Black Cat

Aug 15, 2011
Pirate Pete is a well-known screenplay writer, local citizen, father and columnist for this newspaper, but this summer he be a buccaneer on set at Crane's Beach in Ipswich, Mass., taping a national television commercial for Dragon software. He'll return a gentleman o' fortune with tales to tell, we're sure, but not for the lily-livered, for he is also on another job down thar in Mass., working for Dunkin' Donuts, flinging pumpkins off catapults.

High Summer has settled into the Midcoast, vegetable gardens are getting heavy with tomatoes, zucchini and cucumbers, boats are getting used, and all kinds of visitors are thronging the area, with festival after festival filling weekends. After a lot of July angst, local tourism has picked up and restaurant owners are singing much happier tunes. On Sunday, Aug. 7, it rained hard, filling the ground with much-needed moisture, and when the sun returned on Monday, even the dark clouds lining world economies and staggering stock markets were not thick enough to hide fair weather smiles (true... we were not in the board rooms of local banks or investment firms).

Of course, it's not all roses, especially when we hear over the scanner that a vehicle is broken down on the Wiscasset bridge. Anyone traveling north or south over that bridge in August knows exactly what that means. Just a week ago, some of us were backed up in traffic on Route 1 a few miles north of Wiscasset, waiting on the second hill, not the first hill, for cars to inch forward past Red's Eats.

Speaking of roads: A local woman mentioned to us how nice it would be if Camden repainted the little triangles on the pavement at crosswalks, inside which words advise us to 'stop, wait and wave.' It made the town a little friendlier, she said. Those crosswalks, however, are in the process of getting redesigned, so stay tuned.

Out, out damn strife

While the markets and Congressional antics are ushering in another round of cold air over the economy, there is an immediate piece of botanical business one organization is hoping we can remedy. It is the time to control purple loosestrife before it goes to seed, we are told by the Natural Resources Council of Maine. Loosestrife is a purple-spiked invasive species, easily identifiable this time of year. Purple loosestrife was introduced from Europe into the U.S. and Canada in the 1800s for ornamental and medicinal uses. It is now growing throughout Great Britain, across central and southern Europe to Asia, China and India and in the U.S. The problem, according to botanists, is that it is aggressive in wetlands and replaces native species like cattails and native grasses. It takes over! We are advised to dig it up, bag it and take to the transfer station, not the compost pile.

Maddocks family of Appleton

A reader from Massachusetts is seeking help to locate a missing relative. Suzanne (Maddocks) Gagnon Douglas writes: "Hello, I have been searching for family history records and I am at a loss. Maybe someone in Maine would be able to help me to solve the puzzle. My great-grandfather was Jacob G. Maddocks. So far, the history I have found reads like a cross between "Pirates of The Caribbean" and "Little House on the Prairie." What I can not find is any record of his birth or parents. I do know that he watched his children born and die. His business fell apart. He lost their home in court. The authorities were after him. The draft wanted him. Then he disappeared for three years. Did he join the Navy? Did he serve time as ordered by the court? I still have a lot of hunting to do. I have been to Maine, Connecticut and Western Massachusetts. The records I do have say that Jacob G. Maddocks was born in Maine in 1825. He married Elizabeth Linscott in Appleton in January 1844. He moved to Great Barrington, Massachusetts. He purchased a property in Sheffield, Mass., (lease to own) with Joseph Maddocks, who was married to Elizabeth Maddocks (married in Hallowell, Aug 17, 1852). Perhaps a reader might have information that will fill in the blanks."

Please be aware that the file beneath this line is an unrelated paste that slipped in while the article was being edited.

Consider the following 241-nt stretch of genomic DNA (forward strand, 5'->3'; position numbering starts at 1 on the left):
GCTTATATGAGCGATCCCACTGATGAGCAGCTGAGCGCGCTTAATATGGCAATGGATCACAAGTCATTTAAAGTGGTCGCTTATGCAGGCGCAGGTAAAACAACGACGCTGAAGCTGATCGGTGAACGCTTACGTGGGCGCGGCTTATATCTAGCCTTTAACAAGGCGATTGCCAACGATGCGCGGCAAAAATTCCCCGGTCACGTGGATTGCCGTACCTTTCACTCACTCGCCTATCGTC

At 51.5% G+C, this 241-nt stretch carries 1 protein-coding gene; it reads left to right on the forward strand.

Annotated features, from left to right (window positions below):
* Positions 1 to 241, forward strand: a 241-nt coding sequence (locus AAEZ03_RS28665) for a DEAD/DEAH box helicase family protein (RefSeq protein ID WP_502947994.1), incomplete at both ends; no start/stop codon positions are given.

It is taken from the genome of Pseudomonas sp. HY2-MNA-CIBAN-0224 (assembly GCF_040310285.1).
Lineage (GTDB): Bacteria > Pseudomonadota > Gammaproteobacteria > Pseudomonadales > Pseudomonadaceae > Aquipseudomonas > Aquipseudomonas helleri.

If one can help her, email Suzanne at


Vinalhaven breaks emergency records

We hear from the View, esteemed chronicler of island news, that Vinalhaven had a busy time of it, emergency-response wise, at the end of July, when first responders recorded their busiest 48 hours ever. We also learn that July overall was the busiest month ever for island emergency responders.

The View reported: "Patient confidentiality prevents details, but there were car and ATV accidents, illnesses, serious falls; a broken ankle stretcher recovery, nearly a mile in deep woods; runs to private homes, to the fire station and on rain-slicked night hour roads with fire company assists, as Fox Island Electric crews labored all night to replace a key fallen pole, with downed live power lines. Some were treated here, some were flown to Pen Bay Medical Center, and one went by ferry boat in a late night stormy run. It was a bit wild for our medical staff, emergency EMS and fire/rescue volunteers." To help out, there is a concert on the island on Aug. 13 at Smith/Hokanson Memorial Hall.


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